Collecting Real-World Data on HCV Treatment as Prevention in PWID: The Scottish Experience

Christopher Byrne, BA (Hons), MSc

School of Medicine
University of Dundee
Dundee, Scotland


Christopher Byrne, BA (Hons), MSc, has no relevant conflicts of interest to report.


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John F. Dillon, MB BS, MRCP, MD, FRCP (Edin), FRCP (Lond)

Professor of Hepatology and Gastroenterology
Division of Molecular and Cellular Medcine
School of Medicine, University of Dundee
Honorary Consultant Physician, Gastroenterologist & Hepatologist
Clinical Lead for Blood Borne Viruses

NHS Tayside
NHS Research Scotland National Lead for Hepatology
President of Scottish Society of Gastroenterology
Dundee, United Kingdom


John F. Dillon, MB BS, MRCP, MD, FRCP (Edin), FRCP (Lond), has disclosed that he has received funds for research support and fees for non-CME/CE services from AbbVie, Gilead Sciences, Janssen, Merck, and Roche.


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Released: September 4, 2019

The HCV treatment as prevention (TasP) model is an innovative and promising approach to eliminating HCV, yet it remains to be proven in real-world populations of persons who inject drugs (PWID). As of 2017, injection drug use accounted for 91% of HCV infections with a known cause in Scotland. The prevalence of HCV antibodies in PWID was estimated at 58% in 2013-2014, indicating a clear need for elimination efforts in this population. Here, we share our progress in evaluating a TasP model of HCV care in PWID administered through our regional health board in Tayside. 

Testing the HCV TasP Model in PWID: Background, Approach, and Findings to Date
To provide some context for how HCV is routinely managed in Scotland, our devolved single-payer National Health Service (NHS) covers direct-acting antivirals (DAAs)—available since 2014—with prescriptions free at the point of delivery. HCV care is guided by the 2015-2020 update to the Scottish Sexual Health and Blood Borne Virus Framework and administered through managed care networks, which were set up following publication of the Hepatitis C Action Plan for Scotland in 2006. Because HCV is concentrated in major urban areas, these sites are the focus for most testing and treatment efforts; fortunately, the urban policy environment has been largely supportive of test-and-treat initiatives.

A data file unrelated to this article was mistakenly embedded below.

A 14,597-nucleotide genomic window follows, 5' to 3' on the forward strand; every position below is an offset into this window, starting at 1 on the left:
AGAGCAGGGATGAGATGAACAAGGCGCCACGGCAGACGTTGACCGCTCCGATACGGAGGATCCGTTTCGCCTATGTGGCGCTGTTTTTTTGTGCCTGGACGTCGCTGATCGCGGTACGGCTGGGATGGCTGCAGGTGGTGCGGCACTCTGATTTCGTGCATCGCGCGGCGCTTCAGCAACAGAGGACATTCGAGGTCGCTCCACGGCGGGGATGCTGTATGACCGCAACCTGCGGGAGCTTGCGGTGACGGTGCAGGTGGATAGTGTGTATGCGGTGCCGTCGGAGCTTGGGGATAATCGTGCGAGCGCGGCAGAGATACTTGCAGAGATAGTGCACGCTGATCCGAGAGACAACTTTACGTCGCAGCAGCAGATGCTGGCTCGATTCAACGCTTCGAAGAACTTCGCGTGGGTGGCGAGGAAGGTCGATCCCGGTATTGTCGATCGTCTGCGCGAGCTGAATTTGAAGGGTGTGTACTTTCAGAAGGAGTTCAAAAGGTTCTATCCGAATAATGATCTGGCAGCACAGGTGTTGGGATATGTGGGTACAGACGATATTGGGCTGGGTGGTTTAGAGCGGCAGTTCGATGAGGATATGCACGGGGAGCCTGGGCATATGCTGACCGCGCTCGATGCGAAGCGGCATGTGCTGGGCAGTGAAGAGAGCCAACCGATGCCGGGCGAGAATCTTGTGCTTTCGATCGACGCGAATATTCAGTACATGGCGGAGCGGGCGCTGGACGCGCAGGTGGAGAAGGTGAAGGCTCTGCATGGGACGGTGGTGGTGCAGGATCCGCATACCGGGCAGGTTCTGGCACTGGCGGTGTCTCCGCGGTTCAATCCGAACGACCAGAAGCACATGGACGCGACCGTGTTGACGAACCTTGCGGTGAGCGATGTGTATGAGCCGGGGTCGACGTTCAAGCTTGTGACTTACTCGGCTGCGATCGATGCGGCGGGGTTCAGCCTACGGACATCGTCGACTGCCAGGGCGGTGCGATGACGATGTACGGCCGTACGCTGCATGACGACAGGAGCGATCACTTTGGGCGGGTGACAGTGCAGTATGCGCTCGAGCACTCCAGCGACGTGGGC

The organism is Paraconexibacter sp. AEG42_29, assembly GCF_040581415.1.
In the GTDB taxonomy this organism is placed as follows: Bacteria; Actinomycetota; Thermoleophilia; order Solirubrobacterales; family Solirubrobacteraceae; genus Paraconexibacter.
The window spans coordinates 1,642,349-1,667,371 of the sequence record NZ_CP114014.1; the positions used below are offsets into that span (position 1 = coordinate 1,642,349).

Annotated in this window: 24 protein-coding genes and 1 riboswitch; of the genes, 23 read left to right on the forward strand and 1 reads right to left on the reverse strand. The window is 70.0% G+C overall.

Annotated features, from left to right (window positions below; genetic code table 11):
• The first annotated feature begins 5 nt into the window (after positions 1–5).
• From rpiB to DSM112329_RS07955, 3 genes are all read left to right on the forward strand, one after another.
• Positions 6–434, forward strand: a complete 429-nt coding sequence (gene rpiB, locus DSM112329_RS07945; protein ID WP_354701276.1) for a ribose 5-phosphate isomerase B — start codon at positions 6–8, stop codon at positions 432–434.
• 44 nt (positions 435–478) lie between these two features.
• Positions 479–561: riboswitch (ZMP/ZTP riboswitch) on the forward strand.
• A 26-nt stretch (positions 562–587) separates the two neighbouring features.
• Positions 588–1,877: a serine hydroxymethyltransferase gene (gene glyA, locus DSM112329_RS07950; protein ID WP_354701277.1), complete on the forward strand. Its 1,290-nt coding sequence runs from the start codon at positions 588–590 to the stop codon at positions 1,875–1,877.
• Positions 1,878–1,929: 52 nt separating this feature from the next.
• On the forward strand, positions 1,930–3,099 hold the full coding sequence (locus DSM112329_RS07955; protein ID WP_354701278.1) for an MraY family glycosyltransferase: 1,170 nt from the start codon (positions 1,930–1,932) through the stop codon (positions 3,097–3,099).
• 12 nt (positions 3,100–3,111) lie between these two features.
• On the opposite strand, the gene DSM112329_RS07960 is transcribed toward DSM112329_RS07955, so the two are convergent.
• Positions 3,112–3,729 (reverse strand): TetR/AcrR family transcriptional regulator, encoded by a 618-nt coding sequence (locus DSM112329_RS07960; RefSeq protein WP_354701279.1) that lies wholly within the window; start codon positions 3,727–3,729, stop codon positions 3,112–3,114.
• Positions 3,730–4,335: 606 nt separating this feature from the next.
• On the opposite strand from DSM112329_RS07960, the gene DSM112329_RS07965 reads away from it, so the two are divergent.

To achieve the high treatment levels needed to achieve HCV elimination in PWID, we have localized and intensified HCV testing and treatment, with a focus on keeping these efforts as simple and accessible as possible. Operationally, this includes community pharmacies; drug treatment centers, which reach PWID receiving opioid agonist therapy; injecting equipment provision centers, which reach active injectors; prisons; and finally, our standard secondary care–led hepatitis service. We have empowered nonspecialists (pharmacists and nurses) to prescribe DAA treatment, developed peer-referral and third-sector HCV testing initiatives, and removed DAA prescribing barriers based on illicit drug use, previous HCV infection, and/or requirements to genotype patients. 

Reports from health boards indicate an increase in the number of HCV tests administered recently, peaking around 2016. Testing has been increasingly administered in drug treatment and harm reduction services, largely via dried blood spot. Prisons remain a difficult environment to effectively implement HCV initiatives, but we are hopeful that testing rates will improve as the Scottish Health Protection Network recommended national opt-out testing for incarcerated individuals in January 2019.

Ongoing Challenges to Eliminating HCV in Scotland
Our HCV TasP approach requires political will, the motivation to adopt new technologies, and the willingness to shift HCV care from secondary to community settings. Fortunately, our efforts are complemented by centralized surveillance of HCV testing and treatment linked to national clinical laboratory data to monitor infection and reinfection, allowing us to track progress toward national treatment targets.

However, to achieve HCV elimination, prison systems will require improvement in their transition between a reactive test and linkage to care and treatment. More than 40% of people infected with HCV in Scotland have not yet been diagnosed. Encouragingly, our efforts in NHS Tayside have improved the local HCV diagnosis rate to more than 80%. Because PWID represent the primary Scottish population with HCV infection, we hope that the results generated by our HCV TasP trial will influence national elimination policy and initiatives.

Of note, the Scottish government recently committed to HCV elimination by 2024, putting national plans 6 years ahead of the WHO goal of 2030. Treatment targets have been adjusted upward, with promises to treat at least 2500 in 2019-2020 and at least 3000 annually from 2020-2021. 

Your Thoughts? 
What do you consider the greatest challenge to eliminating HCV? How has your clinic or institution been involved in related efforts? Please share your thoughts and experience in the comments box.

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